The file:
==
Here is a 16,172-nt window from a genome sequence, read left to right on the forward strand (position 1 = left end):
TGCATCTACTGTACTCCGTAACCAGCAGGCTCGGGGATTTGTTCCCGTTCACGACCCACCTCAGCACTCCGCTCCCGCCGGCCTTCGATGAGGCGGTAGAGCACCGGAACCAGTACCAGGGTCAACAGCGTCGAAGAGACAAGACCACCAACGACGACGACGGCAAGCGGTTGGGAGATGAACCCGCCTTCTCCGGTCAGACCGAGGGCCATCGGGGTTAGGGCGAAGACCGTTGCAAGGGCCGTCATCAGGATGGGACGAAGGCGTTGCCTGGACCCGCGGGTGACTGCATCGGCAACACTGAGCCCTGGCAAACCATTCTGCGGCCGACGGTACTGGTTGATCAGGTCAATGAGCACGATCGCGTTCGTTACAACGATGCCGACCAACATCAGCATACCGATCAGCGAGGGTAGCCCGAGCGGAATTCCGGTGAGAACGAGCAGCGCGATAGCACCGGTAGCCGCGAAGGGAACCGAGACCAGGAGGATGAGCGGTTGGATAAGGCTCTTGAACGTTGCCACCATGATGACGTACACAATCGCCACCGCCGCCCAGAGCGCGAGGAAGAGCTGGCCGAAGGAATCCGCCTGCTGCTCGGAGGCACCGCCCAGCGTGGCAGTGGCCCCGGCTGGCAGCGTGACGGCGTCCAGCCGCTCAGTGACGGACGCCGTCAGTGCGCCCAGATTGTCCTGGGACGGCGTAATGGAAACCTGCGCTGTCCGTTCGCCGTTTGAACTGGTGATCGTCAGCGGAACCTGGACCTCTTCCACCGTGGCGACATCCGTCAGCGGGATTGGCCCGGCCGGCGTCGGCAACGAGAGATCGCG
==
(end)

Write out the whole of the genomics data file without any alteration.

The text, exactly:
Here is a 16,172-nt window from a genome sequence, read left to right on the forward strand (position 1 = left end):
TGCATCTACTGTACTCCGTAACCAGCAGGCTCGGGGATTTGTTCCCGTTCACGACCCACCTCAGCACTCCGCTCCCGCCGGCCTTCGATGAGGCGGTAGAGCACCGGAACCAGTACCAGGGTCAACAGCGTCGAAGAGACAAGACCACCAACGACGACGACGGCAAGCGGTTGGGAGATGAACCCGCCTTCTCCGGTCAGACCGAGGGCCATCGGGGTTAGGGCGAAGACCGTTGCAAGGGCCGTCATCAGGATGGGACGAAGGCGTTGCCTGGACCCGCGGGTGACTGCATCGGCAACACTGAGCCCTGGCAAACCATTCTGCGGCCGACGGTACTGGTTGATCAGGTCAATGAGCACGATCGCGTTCGTTACAACGATGCCGACCAACATCAGCATACCGATCAGCGAGGGTAGCCCGAGCGGAATTCCGGTGAGAACGAGCAGCGCGATAGCACCGGTAGCCGCGAAGGGAACCGAGACCAGGAGGATGAGCGGTTGGATAAGGCTCTTGAACGTTGCCACCATGATGACGTACACAATCGCCACCGCCGCCCAGAGCGCGAGGAAGAGCTGGCCGAAGGAATCCGCCTGCTGCTCGGAGGCACCGCCCAGCGTGGCAGTGGCCCCGGCTGGCAGCGTGACGGCGTCCAGCCGCTCAGTGACGGACGCCGTCAGTGCGCCCAGATTGTCCTGGGACGGCGTAATGGAAACCTGCGCTGTCCGTTCGCCGTTTGAACTGGTGATCGTCAGCGGAACCTGGACCTCTTCCACCGTGGCGACATCCGTCAGCGGGATTGGCCCGGCCGGCGTCGGCAACGAGAGATCGCG